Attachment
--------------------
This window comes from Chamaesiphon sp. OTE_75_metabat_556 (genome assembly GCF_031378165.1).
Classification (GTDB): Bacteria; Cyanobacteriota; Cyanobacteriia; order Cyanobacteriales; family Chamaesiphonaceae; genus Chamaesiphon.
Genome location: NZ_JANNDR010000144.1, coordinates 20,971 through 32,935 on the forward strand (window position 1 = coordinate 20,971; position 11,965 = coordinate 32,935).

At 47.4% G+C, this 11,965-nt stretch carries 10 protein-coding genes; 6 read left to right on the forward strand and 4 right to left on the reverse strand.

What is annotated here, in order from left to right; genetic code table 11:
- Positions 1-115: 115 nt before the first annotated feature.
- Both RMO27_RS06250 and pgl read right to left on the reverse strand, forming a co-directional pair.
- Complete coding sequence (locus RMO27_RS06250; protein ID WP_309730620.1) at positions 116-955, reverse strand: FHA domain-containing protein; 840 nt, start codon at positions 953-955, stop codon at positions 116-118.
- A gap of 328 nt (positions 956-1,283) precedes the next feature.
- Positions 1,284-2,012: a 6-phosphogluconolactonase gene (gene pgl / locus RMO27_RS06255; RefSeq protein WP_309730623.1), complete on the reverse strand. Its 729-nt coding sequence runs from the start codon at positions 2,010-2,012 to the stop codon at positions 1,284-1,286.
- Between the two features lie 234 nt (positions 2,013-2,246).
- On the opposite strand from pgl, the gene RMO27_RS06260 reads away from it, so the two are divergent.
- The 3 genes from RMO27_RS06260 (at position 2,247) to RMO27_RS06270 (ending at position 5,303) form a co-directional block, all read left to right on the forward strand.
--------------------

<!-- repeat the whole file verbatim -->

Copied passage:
This window comes from Chamaesiphon sp. OTE_75_metabat_556 (genome assembly GCF_031378165.1).
Classification (GTDB): Bacteria; Cyanobacteriota; Cyanobacteriia; order Cyanobacteriales; family Chamaesiphonaceae; genus Chamaesiphon.
Genome location: NZ_JANNDR010000144.1, coordinates 20,971 through 32,935 on the forward strand (window position 1 = coordinate 20,971; position 11,965 = coordinate 32,935).

At 47.4% G+C, this 11,965-nt stretch carries 10 protein-coding genes; 6 read left to right on the forward strand and 4 right to left on the reverse strand.

What is annotated here, in order from left to right; genetic code table 11:
- Positions 1-115: 115 nt before the first annotated feature.
- Both RMO27_RS06250 and pgl read right to left on the reverse strand, forming a co-directional pair.
- Complete coding sequence (locus RMO27_RS06250; protein ID WP_309730620.1) at positions 116-955, reverse strand: FHA domain-containing protein; 840 nt, start codon at positions 953-955, stop codon at positions 116-118.
- A gap of 328 nt (positions 956-1,283) precedes the next feature.
- Positions 1,284-2,012: a 6-phosphogluconolactonase gene (gene pgl / locus RMO27_RS06255; RefSeq protein WP_309730623.1), complete on the reverse strand. Its 729-nt coding sequence runs from the start codon at positions 2,010-2,012 to the stop codon at positions 1,284-1,286.
- Between the two features lie 234 nt (positions 2,013-2,246).
- On the opposite strand from pgl, the gene RMO27_RS06260 reads away from it, so the two are divergent.
- The 3 genes from RMO27_RS06260 (at position 2,247) to RMO27_RS06270 (ending at position 5,303) form a co-directional block, all read left to right on the forward strand.